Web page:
Born in 1975 - New Zealand
Born in New Zealand, Robin moved to the UK in 2002 and began working as a freelance photographer. Robin is now based in Cape Town, South Africa. He is best known for his investigative work on human rights and environmental issues, often having to work undercover or in conditions of extreme hardship.
Robin Hammond is the recipient of the W.Eugene Smith Fund for Humanistic Photography, a World Press Photo prize, the Pictures of the Year International World Understanding Award and four Amnesty International awards for Human Rights journalism.
His investigation into the trafficking and exploitation of child footballers in West Africa was short listed for a One World Award in 2008 and his work from Zimbabwe later in the same year was short listed for the Care International Prize for Humanitarian photography at the Visa pour l’Image festival in Perpignan. In 2009 his story An Unforgivable Truth won an Amnesty International Media Award and in 2010 he repeated the feat twice over, picking up awards for Toxic Jeans and Zimbabwe's Blood Diamonds.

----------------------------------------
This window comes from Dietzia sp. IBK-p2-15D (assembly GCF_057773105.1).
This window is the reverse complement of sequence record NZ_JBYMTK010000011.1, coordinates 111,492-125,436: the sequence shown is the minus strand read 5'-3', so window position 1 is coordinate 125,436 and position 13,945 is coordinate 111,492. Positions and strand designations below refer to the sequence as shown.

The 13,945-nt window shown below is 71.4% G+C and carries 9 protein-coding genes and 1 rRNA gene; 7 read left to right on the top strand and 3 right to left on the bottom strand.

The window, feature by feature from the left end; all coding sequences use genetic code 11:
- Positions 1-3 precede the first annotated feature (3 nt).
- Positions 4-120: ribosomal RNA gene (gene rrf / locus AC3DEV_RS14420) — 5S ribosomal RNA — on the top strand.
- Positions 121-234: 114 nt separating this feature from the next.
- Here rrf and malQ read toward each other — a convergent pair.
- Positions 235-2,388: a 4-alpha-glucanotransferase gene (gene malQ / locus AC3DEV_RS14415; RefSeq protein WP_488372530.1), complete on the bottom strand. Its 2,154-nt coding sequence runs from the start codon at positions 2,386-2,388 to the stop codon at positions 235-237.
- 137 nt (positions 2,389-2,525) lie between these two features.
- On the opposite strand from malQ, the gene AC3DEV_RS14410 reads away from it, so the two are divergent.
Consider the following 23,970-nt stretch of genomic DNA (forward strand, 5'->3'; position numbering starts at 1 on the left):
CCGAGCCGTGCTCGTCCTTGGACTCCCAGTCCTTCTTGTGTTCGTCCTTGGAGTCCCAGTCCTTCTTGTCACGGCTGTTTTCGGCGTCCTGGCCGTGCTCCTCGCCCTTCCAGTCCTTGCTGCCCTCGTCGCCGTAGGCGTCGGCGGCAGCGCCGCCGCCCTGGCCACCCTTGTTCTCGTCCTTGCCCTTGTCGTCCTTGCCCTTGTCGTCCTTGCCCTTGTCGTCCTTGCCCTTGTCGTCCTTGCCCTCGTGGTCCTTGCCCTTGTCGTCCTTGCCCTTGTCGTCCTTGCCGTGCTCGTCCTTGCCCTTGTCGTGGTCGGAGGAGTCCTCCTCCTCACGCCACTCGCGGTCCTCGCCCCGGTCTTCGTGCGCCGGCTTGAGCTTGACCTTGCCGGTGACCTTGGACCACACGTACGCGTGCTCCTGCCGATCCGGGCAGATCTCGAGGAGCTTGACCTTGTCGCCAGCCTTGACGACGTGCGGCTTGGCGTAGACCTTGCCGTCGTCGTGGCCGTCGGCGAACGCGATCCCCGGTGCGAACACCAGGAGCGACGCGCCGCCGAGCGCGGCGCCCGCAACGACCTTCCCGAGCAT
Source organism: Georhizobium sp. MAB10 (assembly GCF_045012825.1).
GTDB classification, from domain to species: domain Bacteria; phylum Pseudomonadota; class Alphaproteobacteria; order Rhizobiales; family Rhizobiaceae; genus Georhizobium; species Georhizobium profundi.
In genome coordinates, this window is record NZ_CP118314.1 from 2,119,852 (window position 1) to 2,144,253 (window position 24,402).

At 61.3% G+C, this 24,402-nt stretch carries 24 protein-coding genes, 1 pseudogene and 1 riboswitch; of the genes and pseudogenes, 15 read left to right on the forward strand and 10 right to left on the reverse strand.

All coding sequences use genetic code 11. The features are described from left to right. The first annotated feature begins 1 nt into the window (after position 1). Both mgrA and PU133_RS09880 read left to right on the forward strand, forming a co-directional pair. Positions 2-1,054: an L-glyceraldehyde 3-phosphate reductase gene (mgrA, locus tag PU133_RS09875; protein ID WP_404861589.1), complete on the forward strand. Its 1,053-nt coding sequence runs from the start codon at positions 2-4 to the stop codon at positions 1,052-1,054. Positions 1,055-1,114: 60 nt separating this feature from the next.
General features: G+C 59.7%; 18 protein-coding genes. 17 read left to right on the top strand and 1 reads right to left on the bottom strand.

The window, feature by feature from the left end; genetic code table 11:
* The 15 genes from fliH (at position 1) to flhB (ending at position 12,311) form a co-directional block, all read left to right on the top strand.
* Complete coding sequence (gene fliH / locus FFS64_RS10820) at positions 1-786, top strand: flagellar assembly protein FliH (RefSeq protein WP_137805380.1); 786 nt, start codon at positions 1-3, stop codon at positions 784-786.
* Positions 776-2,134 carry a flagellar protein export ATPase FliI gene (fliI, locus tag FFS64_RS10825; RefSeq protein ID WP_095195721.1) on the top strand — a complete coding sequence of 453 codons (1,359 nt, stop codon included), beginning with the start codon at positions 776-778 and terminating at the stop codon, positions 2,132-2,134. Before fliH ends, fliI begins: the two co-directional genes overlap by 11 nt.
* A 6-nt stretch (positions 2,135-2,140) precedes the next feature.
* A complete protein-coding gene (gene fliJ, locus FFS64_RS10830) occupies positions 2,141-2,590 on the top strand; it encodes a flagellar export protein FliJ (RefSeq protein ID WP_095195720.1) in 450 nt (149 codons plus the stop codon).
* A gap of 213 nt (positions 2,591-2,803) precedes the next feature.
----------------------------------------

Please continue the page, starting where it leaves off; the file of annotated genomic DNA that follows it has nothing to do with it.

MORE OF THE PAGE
Robin won the FotoEvidence Book Award for Documenting Social Injustice which resulted in the publication of his long term project on mental health in Africa, Condemned. The same body of work was exhibited at the photojournalism festival Visa Pour l’Image in France, and in New York, Italy, Belgium.
Winning the Carmignac Gestion Photojournalism Award allowed him to continue his long-term photo project on life in Zimbabwe under the rule of Robert Mugabe. The work culminated in an exhibition in Paris and the publication of his first book ‘Your Wounds Will Be Named Silence’. The work went on to be exhibited at Le Recontres in Arles, France and in Milan, Rome, and Cologne and was featured in National Geographic Magazine.
Robin has made a wide variety of other photographic bodies from the impact of climate change on Pacific Island communities to rape used as a weapon of war in Congo and Bosnia, to the poisoning of ecosystems by multi-nationals in developing countries, to the rise of Africa’s middle class.
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